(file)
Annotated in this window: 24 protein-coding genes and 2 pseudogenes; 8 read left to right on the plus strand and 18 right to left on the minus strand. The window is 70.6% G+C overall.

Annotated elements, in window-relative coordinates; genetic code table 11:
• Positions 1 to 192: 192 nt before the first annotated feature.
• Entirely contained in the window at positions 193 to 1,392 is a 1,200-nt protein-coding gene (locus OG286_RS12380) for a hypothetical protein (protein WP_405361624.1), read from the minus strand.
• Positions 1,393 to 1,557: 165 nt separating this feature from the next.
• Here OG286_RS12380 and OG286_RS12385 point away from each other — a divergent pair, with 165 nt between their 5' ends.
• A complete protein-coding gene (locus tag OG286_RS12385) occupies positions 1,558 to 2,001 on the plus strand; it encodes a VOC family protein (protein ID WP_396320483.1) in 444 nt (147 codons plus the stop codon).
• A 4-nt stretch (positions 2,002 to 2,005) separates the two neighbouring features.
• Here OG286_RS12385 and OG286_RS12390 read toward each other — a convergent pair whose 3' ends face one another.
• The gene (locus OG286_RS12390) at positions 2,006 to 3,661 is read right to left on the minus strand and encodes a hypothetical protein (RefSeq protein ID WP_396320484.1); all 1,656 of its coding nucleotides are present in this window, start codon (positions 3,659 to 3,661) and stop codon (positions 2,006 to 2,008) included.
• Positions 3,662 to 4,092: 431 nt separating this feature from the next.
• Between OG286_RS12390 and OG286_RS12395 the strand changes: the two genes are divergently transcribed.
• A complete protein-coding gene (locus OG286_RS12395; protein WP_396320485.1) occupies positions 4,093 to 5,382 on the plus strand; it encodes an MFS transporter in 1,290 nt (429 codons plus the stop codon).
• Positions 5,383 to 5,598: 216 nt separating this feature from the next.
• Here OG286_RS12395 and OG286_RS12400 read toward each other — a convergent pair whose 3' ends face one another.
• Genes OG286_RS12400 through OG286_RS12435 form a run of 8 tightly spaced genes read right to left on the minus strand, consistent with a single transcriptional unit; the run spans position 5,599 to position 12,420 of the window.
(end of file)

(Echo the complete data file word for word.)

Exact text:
Annotated in this window: 24 protein-coding genes and 2 pseudogenes; 8 read left to right on the plus strand and 18 right to left on the minus strand. The window is 70.6% G+C overall.

Annotated elements, in window-relative coordinates; genetic code table 11:
• Positions 1 to 192: 192 nt before the first annotated feature.
• Entirely contained in the window at positions 193 to 1,392 is a 1,200-nt protein-coding gene (locus OG286_RS12380) for a hypothetical protein (protein WP_405361624.1), read from the minus strand.
• Positions 1,393 to 1,557: 165 nt separating this feature from the next.
• Here OG286_RS12380 and OG286_RS12385 point away from each other — a divergent pair, with 165 nt between their 5' ends.
• A complete protein-coding gene (locus tag OG286_RS12385) occupies positions 1,558 to 2,001 on the plus strand; it encodes a VOC family protein (protein ID WP_396320483.1) in 444 nt (147 codons plus the stop codon).
• A 4-nt stretch (positions 2,002 to 2,005) separates the two neighbouring features.
• Here OG286_RS12385 and OG286_RS12390 read toward each other — a convergent pair whose 3' ends face one another.
• The gene (locus OG286_RS12390) at positions 2,006 to 3,661 is read right to left on the minus strand and encodes a hypothetical protein (RefSeq protein ID WP_396320484.1); all 1,656 of its coding nucleotides are present in this window, start codon (positions 3,659 to 3,661) and stop codon (positions 2,006 to 2,008) included.
• Positions 3,662 to 4,092: 431 nt separating this feature from the next.
• Between OG286_RS12390 and OG286_RS12395 the strand changes: the two genes are divergently transcribed.
• A complete protein-coding gene (locus OG286_RS12395; protein WP_396320485.1) occupies positions 4,093 to 5,382 on the plus strand; it encodes an MFS transporter in 1,290 nt (429 codons plus the stop codon).
• Positions 5,383 to 5,598: 216 nt separating this feature from the next.
• Here OG286_RS12395 and OG286_RS12400 read toward each other — a convergent pair whose 3' ends face one another.
• Genes OG286_RS12400 through OG286_RS12435 form a run of 8 tightly spaced genes read right to left on the minus strand, consistent with a single transcriptional unit; the run spans position 5,599 to position 12,420 of the window.